Posted by paradoxbuild on May 12, 2010 at 5:25 PM Comments comments (0)

I suppose an update is about due as it appears a month has passed since the last one.

Not much to see, but slowly putting the finishing touches to a load of loose ends.

The mast was completed and glued up before we lost the warm weather of April. I installed a couple of cables for mast head lights and a VHF antenna before sealing up.

It took quite a bit of work to plane to size and shape, and quite a bit of fiddling to get it to fit through the deck! We got there eventually and have since installed the halyard sheave and glassed the top section.

Cables installed internally

No going back, all sealed up

It fits - eventually!

One of the more unexciting things was the bending of the 12mm phosphor bronze rod for the furling drum axle. This required a fair bit of ingenuity to get it right, involving drilling several holes in large immoveable objects and wielding a brazing torch to anneal the work hardened metal. In the end it all worked out OK.

No easy bend!

Lots more going on to prepare for painting once the weather decides to warm up again. I've also had quotes back from my sailmakers and am about to place an order. Watch this space.....

Good progress with the warm settled weather

Posted by paradoxbuild on April 11, 2010 at 3:54 PM Comments comments (0)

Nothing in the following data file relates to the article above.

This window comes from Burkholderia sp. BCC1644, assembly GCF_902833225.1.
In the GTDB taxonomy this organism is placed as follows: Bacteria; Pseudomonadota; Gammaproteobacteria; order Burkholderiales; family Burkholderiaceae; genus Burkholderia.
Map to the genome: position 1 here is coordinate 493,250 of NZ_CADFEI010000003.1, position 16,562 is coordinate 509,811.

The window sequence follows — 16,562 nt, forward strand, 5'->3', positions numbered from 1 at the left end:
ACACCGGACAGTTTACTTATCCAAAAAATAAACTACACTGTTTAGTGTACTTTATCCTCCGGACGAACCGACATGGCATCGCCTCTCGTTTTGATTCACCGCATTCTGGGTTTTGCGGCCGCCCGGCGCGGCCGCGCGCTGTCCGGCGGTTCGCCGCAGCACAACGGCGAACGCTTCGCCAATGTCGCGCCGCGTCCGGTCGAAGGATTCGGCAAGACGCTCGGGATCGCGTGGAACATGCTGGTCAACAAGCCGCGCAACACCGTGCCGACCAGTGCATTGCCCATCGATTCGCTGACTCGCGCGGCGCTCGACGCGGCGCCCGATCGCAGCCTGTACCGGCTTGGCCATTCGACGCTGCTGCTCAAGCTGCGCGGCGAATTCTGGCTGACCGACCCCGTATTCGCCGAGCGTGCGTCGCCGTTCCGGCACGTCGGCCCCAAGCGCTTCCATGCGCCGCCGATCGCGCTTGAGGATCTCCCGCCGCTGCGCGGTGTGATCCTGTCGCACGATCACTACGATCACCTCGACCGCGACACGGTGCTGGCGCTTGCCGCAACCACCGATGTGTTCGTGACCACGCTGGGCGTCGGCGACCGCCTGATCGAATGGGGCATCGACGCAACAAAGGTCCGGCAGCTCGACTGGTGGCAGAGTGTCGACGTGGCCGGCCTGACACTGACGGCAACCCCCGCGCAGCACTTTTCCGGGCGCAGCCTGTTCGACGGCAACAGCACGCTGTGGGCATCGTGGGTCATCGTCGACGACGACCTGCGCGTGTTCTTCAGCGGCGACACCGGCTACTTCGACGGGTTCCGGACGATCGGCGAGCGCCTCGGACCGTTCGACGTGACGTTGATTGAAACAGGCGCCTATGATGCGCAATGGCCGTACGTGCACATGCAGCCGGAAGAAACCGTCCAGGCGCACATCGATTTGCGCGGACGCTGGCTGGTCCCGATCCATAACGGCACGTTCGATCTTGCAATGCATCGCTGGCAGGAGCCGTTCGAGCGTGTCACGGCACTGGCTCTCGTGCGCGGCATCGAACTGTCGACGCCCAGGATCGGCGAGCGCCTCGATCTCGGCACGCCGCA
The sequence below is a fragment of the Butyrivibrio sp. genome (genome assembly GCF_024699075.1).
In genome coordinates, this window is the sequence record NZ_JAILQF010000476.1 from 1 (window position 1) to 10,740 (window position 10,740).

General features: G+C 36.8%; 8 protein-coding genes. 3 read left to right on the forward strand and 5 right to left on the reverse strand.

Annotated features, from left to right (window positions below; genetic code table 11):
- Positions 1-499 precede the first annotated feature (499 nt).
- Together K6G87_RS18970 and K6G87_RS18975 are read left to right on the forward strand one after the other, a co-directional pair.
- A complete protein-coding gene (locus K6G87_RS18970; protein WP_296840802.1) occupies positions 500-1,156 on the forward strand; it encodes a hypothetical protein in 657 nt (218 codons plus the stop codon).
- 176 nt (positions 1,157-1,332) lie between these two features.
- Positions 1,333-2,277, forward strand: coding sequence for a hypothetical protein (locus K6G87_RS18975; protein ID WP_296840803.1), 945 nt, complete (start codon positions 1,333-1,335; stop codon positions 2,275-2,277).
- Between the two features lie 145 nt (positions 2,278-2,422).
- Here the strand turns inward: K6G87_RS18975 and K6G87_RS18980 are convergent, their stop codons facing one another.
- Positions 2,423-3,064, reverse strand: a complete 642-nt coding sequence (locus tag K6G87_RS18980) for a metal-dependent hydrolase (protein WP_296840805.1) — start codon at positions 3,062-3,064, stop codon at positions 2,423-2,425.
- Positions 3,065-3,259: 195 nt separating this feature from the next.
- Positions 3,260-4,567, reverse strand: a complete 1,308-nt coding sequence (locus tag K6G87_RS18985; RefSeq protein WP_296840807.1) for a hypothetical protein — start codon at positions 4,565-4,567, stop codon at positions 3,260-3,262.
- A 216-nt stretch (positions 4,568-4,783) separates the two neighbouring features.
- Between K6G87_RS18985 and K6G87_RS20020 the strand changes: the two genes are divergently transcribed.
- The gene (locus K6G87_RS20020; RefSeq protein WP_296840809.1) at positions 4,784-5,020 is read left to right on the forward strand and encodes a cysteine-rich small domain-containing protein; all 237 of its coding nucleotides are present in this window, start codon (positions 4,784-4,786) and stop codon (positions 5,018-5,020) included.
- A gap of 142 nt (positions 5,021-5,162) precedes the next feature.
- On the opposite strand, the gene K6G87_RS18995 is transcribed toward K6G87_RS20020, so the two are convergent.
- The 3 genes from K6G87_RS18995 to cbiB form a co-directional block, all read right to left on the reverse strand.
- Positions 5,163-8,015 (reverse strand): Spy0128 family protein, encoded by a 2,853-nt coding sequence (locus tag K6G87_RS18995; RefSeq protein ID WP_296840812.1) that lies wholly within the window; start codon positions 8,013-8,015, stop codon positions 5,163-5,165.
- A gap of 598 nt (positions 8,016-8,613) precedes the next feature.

A few days of warm dry weather mean rapid progress with achance to mix up some epoxy!

First was glueing the mast up. This now just needs the starboard panel installed to finish. I need to run the internal wiring for the VHF antenna and the masthead lights before this happens, but it will be a straight forward simple job.

To get the sticky stuff over with I also laminated the tiller. Once again it will need some finishing and trimming but other than that another tick off the list.

More shavings!

Posted by paradoxbuild on April 7, 2010 at 5:23 PM Comments comments (0)

Well at long last the weather has improved enough to make a start on the boat again. So what's with all the shavings?

First off was the completion of the boom and yard, with work on the Yolah ongoing.

Then work started in earnest on the mast. Today I got more or less all the pieces planed to size, I say almost, because it still needs a little bit of trimming here and there to bring the dimensions down to size.It's starting to look good, and a quick clamp up of the parts is promissing. I'll continue to work on this with the goal of glueing it up once I have a fine warm day.

From left to right:

Yolah, yard, boom, Mast (p side, front, back, s side)

Mast clamped together

Pointing towards the blue sky!

In a departure from spar making, I've also been fabricating the tiller. This will be made by  laminating Mahogany and White Oak to give it a nice appearance, even though no one will ever see it! (gluten for punishment).  First job of course is ripping the laminates from a piece of stock, so the table saw was pressed into action. A jointer was then used to clean up and make the strips of uniform thickness (7 in total). The tiller has a very prounonced bend and making the strips any thicker would have made for an impossible bend.

The strips were placed on a jig and clamped into place.

Tiller Jig

(plywood mock up in background, used  to establish clearance above transom baffle)

It was pretty obvious that to aquire the bend was going to take some steaming, so once again the steam cleaner was resurrected from the garage, a steam box fabricated and the wood given a bit of a cooking. Once done the strips bent nicely into position. Once again I''ll glue together once a nice Epoxy day comes along!

Tiller clamped on Jig.

That's mostly it for now. More later.

Happy New Year to our Readers

Posted by paradoxbuild on January 11, 2010 at 5:51 PM Comments comments (0)